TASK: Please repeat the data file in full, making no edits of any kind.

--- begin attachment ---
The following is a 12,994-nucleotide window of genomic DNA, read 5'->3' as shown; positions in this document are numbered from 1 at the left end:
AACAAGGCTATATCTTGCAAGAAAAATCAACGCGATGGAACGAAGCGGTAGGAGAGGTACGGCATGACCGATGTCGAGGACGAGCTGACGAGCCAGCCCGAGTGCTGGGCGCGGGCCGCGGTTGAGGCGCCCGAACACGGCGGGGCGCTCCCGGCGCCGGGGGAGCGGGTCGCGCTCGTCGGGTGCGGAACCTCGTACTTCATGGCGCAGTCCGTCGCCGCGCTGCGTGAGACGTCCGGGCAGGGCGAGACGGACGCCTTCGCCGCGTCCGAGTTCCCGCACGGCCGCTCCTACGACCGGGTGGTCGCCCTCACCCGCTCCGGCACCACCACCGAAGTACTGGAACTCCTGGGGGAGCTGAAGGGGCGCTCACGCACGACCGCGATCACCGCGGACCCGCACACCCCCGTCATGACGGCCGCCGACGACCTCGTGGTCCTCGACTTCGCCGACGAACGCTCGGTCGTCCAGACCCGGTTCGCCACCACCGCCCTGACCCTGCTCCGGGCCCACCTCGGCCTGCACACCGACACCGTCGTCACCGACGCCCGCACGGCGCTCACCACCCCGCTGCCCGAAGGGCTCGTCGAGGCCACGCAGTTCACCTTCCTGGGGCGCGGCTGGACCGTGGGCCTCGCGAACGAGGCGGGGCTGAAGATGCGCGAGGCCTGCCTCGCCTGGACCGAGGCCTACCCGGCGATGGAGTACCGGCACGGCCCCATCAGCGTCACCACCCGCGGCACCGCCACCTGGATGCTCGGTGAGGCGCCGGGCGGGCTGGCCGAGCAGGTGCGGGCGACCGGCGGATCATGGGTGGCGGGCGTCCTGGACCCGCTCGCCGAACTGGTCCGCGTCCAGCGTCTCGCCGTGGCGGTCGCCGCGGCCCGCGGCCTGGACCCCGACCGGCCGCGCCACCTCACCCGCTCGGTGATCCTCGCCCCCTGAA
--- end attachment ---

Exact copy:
The following is a 12,994-nucleotide window of genomic DNA, read 5'->3' as shown; positions in this document are numbered from 1 at the left end:
AACAAGGCTATATCTTGCAAGAAAAATCAACGCGATGGAACGAAGCGGTAGGAGAGGTACGGCATGACCGATGTCGAGGACGAGCTGACGAGCCAGCCCGAGTGCTGGGCGCGGGCCGCGGTTGAGGCGCCCGAACACGGCGGGGCGCTCCCGGCGCCGGGGGAGCGGGTCGCGCTCGTCGGGTGCGGAACCTCGTACTTCATGGCGCAGTCCGTCGCCGCGCTGCGTGAGACGTCCGGGCAGGGCGAGACGGACGCCTTCGCCGCGTCCGAGTTCCCGCACGGCCGCTCCTACGACCGGGTGGTCGCCCTCACCCGCTCCGGCACCACCACCGAAGTACTGGAACTCCTGGGGGAGCTGAAGGGGCGCTCACGCACGACCGCGATCACCGCGGACCCGCACACCCCCGTCATGACGGCCGCCGACGACCTCGTGGTCCTCGACTTCGCCGACGAACGCTCGGTCGTCCAGACCCGGTTCGCCACCACCGCCCTGACCCTGCTCCGGGCCCACCTCGGCCTGCACACCGACACCGTCGTCACCGACGCCCGCACGGCGCTCACCACCCCGCTGCCCGAAGGGCTCGTCGAGGCCACGCAGTTCACCTTCCTGGGGCGCGGCTGGACCGTGGGCCTCGCGAACGAGGCGGGGCTGAAGATGCGCGAGGCCTGCCTCGCCTGGACCGAGGCCTACCCGGCGATGGAGTACCGGCACGGCCCCATCAGCGTCACCACCCGCGGCACCGCCACCTGGATGCTCGGTGAGGCGCCGGGCGGGCTGGCCGAGCAGGTGCGGGCGACCGGCGGATCATGGGTGGCGGGCGTCCTGGACCCGCTCGCCGAACTGGTCCGCGTCCAGCGTCTCGCCGTGGCGGTCGCCGCGGCCCGCGGCCTGGACCCCGACCGGCCGCGCCACCTCACCCGCTCGGTGATCCTCGCCCCCTGAA